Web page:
I have received some imperfect account from Mr. Nolan and his man who instructed us in the signs, of an uncommon Animal having been seen by the Natives in a considerable lake in a sequestered situation in New Mexico. It is compared when somewhat elevated in the water, to the upper part of the body of a Spaniard with his broad brimmed hat, & that it is often hear’d to breathe or blow heavily. The Indians who are often superstitious express a dislike or abhorrence of the place, seldom going near it, and assert that the departed spirits of the first Spaniards who conquered their Country dwell in the lake. Mr. Nolan informed me that he was once very near that lake, but knew nothing of it untill some time after, when he was told the above circumstances. Whether we are to suppose this a fable invented by the Indians—or that there really exists an Animal, perhaps the hippopotamus or a non-descript, will remain the discovery of a future time.
In my last I gave you an extract from an old book in my possession, containing Dor. Hooks scheme of a telegraph in the year 1684, wondering that the invention of their country man had not been claimed by the English, but I now find I have been anticipated in that communication by a paper in the 1st. Vol. of the Philosophical Magazine p. 312 London.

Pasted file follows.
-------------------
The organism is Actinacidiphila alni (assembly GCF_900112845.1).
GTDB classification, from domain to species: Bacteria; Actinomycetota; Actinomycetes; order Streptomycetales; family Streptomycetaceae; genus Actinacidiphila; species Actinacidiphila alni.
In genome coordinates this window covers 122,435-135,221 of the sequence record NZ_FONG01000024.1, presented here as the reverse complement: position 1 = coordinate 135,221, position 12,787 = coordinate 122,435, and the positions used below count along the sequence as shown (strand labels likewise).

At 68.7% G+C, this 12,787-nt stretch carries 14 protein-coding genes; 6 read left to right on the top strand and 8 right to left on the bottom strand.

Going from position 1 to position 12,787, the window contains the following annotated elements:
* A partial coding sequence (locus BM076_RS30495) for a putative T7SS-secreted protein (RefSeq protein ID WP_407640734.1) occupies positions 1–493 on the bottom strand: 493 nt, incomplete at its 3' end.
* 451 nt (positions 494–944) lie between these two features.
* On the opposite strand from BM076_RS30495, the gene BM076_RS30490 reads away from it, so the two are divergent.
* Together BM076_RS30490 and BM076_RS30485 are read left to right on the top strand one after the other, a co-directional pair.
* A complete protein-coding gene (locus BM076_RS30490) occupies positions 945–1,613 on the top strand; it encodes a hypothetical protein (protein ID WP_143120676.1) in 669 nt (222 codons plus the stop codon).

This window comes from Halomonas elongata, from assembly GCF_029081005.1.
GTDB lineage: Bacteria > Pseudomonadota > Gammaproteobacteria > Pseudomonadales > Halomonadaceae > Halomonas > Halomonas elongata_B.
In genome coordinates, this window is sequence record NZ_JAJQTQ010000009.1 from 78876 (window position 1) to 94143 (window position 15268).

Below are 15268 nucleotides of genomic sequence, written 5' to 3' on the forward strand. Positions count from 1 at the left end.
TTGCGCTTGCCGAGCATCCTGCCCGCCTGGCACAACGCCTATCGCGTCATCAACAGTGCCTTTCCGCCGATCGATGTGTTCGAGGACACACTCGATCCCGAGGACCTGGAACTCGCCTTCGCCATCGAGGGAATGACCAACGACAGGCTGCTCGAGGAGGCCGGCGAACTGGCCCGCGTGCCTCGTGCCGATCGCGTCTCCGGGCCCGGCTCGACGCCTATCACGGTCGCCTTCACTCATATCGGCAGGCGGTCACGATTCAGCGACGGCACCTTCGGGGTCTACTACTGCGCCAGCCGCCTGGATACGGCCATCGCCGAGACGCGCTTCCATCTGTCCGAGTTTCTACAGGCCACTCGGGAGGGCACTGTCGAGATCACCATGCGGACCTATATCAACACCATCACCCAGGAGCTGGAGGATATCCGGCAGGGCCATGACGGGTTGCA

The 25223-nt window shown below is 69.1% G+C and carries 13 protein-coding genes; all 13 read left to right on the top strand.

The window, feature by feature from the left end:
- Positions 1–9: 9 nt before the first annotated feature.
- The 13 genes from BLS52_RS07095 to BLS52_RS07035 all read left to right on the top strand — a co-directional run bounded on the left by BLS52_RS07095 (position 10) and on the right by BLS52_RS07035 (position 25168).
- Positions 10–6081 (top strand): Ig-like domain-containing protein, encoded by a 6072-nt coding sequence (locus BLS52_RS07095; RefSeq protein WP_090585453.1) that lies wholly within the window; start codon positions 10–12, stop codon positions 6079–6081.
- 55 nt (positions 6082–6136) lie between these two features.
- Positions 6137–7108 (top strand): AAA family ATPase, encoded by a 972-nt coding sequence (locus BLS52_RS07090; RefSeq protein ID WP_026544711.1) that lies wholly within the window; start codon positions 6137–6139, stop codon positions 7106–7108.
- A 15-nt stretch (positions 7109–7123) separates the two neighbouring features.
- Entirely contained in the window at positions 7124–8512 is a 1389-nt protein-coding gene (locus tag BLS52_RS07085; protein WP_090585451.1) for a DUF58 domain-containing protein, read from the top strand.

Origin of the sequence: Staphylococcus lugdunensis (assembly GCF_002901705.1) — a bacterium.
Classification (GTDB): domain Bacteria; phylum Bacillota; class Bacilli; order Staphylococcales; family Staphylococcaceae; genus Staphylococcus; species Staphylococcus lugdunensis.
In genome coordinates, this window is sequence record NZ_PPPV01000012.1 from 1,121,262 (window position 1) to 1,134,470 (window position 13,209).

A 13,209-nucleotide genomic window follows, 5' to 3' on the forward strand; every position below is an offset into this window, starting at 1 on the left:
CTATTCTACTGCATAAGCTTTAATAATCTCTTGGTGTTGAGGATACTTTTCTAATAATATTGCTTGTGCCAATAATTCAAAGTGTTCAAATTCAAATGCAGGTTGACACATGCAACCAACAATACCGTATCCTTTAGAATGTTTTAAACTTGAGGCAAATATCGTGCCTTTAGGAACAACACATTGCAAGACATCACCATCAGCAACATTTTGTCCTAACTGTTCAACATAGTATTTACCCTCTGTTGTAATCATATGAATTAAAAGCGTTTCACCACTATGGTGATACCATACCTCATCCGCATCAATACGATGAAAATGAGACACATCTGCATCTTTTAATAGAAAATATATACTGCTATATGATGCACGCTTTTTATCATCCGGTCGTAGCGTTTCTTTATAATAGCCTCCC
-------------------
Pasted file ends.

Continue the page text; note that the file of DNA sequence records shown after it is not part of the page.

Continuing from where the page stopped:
Your observation of a Lunar rain-bow is entirely new to me, but I have often observed a Phœnomenon which seems to have been overlooked by Philosophers; it is slightly noticed in Brydone’s tour through Sicily and Malta Vol. 1. p. 356 2d Edit. London. This curious and beautiful phœnomenon may be seen every fine summer’s evening in this and perhaps in all other countries, where serenity is united to a cloudless sky. It is caused by the prismatic effect of the atmosphere upon the sun’s departing rays. Soon after sun-set a belt of a yellowish orange color is seen to extend itself along the eastern horizon; this belt ascends in the same proportion as the sun descends, being about one degree in breadth; in contact with the first appears a second belt below, of a dark blue color & about the same breadth as the first, both belts being tollerably well defined and of an uniform color throughout: when the double belt has risen a little above the horizon, the azure sky may be seen below, and as they continue to ascend the belts become fainter, untill at length the prismatic rays meeting with no vapors sufficiently dense to reflect their colors, the whole phœnomenon disolves into pale celestial light; the belts disappear at about 6 or 7° of altitude. This phœnomenon merits some attention; it exhibits as upon a skreen that species of light, which after a greater angular dispersion, arriving at the moon’s orbit, faintly illumines her disk during the time of a total eclipse.